Polymer PTC fuses are a possibility, if one is chosen with relatively high resistance so it heats up quickly, and if one can be found rated for the fault voltage and load current (at least 50mA nominal rating, over 70V max). The TVSs will probably need to be quite large (SMC package? maybe several in parallel?) to handle the let-thru, as PTC fuses take quite long to open circuit (10s, 100s of ms).

Next option, and as shown: limit the current with active circuitry. A popular and effective solution to cross-wiring faults for low-voltage inputs, is to use depletion MOSFETs to limit the current flow. At low current, these act as resistors, and we've more than used up our margin here as the DN2450 is around 10Ω RDS(on), and we need another 10Ω to set the current limit value (100-300mA). And we need two, one for each line, so the total added resistance is about 60Ω, fully halving our bus voltage from the get-go.

The large and loosely-controlled current limit is still problematic because of power dissipation. At 300mA, 21W is dissipated, above the limit of a DPAK part on PCB, and even with aggressive heatsinking, it's not likely to survive more than some seconds. (The TVSs are probably fine, in SMB or larger package size, say?) There is at least the possibility that the transistors and TVSs survive long enough for heat to spread out (100s ms to ~s), and so R1 and R2 could be PTC types, greatly amplifying their PTC-ness and providing a foldback limiting characteristic (while stressing them far less than as direct fuses, presumably/hopefully increasing their cycle life if that should be helpful). Or we could use further, more elaborate, active circuitry to thermally protect and foldback-current-limit the circuit.

But you see, we've already increased the layout area by >10x, component count by 8x, and BOM cost by who knows how much, and we still don't have good confidence in surviving this situation.

A perhaps somewhat cheaper circuit could be realized, by going down that higher-complexity route; a BJT-based circuit seems viable to me, and the layout area might not be great, the component count even less so, but the cost can be brought down by most of those components being jellybeans (resistors or R-packs, and dual NPNs and PNPs). But we come to another issue: as an engineer, I would need some tens of hours to play around with such a circuit, creating it from principles; analog engineering is not cheap, and unless you can find someone who's created this exact function, you'll be paying a lot of engineering time to solve it.


The best solution, by far, is to just not allow CAN to get cross-wired.

Apply poka-yoke design principles:

  • Don't put CAN on terminal blocks.
  • Don't use bare battery wires, for that matter.
  • Don't use bare boards.
  • Put everything in shrouded connectors, if at all possible. (Sealed connectors at that, since this is presumably an all-weather application. Likewise, boards will probably be conformal coated at least, or partially or fully potted, and placed in IP6x enclosures.)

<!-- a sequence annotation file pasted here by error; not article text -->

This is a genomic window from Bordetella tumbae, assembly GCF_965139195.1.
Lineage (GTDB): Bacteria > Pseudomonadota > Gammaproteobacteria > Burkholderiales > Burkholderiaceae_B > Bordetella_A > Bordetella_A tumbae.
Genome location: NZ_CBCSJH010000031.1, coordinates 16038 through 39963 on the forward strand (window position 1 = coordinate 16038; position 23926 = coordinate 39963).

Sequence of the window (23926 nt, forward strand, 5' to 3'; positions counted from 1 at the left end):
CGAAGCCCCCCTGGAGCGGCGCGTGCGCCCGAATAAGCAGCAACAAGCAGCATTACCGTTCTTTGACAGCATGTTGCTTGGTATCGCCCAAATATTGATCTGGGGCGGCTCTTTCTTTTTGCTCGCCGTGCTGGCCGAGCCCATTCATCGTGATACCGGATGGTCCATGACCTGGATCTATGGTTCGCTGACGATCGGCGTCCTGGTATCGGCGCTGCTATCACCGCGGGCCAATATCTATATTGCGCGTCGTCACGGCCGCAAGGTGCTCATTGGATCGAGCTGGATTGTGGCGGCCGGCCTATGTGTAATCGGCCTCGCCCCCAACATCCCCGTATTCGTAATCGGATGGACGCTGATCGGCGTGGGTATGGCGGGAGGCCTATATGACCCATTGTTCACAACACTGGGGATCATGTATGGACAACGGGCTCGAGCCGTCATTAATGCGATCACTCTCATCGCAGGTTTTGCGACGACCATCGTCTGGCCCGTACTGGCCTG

• Don't reuse connectors (cross-wiring possibility). Use unique, incompatible types for each cable. Perhaps even for each end of each cable (e.g. where pinout differs).
  • Reduce tool operations. Use fewer brackets, beams, clamshells, etc. (implied: anything that screws together); use more slides and snap fits; add guards around electrical terminals so that, when tools are necessary for a step, a previous step has protected critical connections from their misuse, or the tool and fastener are relatively far from such connections.
  • Clearly mark hazards. Use bright orange connectors for the battery. Add warning marks in bright red, yellow-black stripe, etc. around dangerous connections.
  • Lock out hazards. Add brackets, panels, protective elements so that connection can't even be made, at least until significant effort has been done towards the clear goal of exposing that connection. Don't make ambiguous or multipurpose actions: for example, removing a panel to expose both a control circuit AND the battery connection; add a second guard over the battery connection, or separate them.
  • If assembling in factory, provide better instruction to the assemblers. If assembled by user (kits), do all the above and provide copious, clear instructions.

The list goes on; one can imagine many possible solutions, from electrical and mechanical, to managerial and documentation. If this is a corporate setting, push back on management, clearly indicate budget and timeline overruns, and what you need from them to fix the mess they're ultimately responsible for (and if they refuse, looking for a job elsewhere is your best solution). If more of a few- or single-person shop, or personal project for that matter, that training will of course be more direct: a learning experience, perhaps a costly one (PCBAs, enclosures, etc. are scrap), but that is simply the cost of learning, sometimes. Set aside some time, alone or in meetings, to contemplate where things are going, how they might succeed, how they might fail, and what things can be improved. Come up with a plan, not just how to proceed, but how to test success of the proposal. Hopefully an expanded perspective (such as considering these and the above ideas, and more) leads to a successful project. Good luck!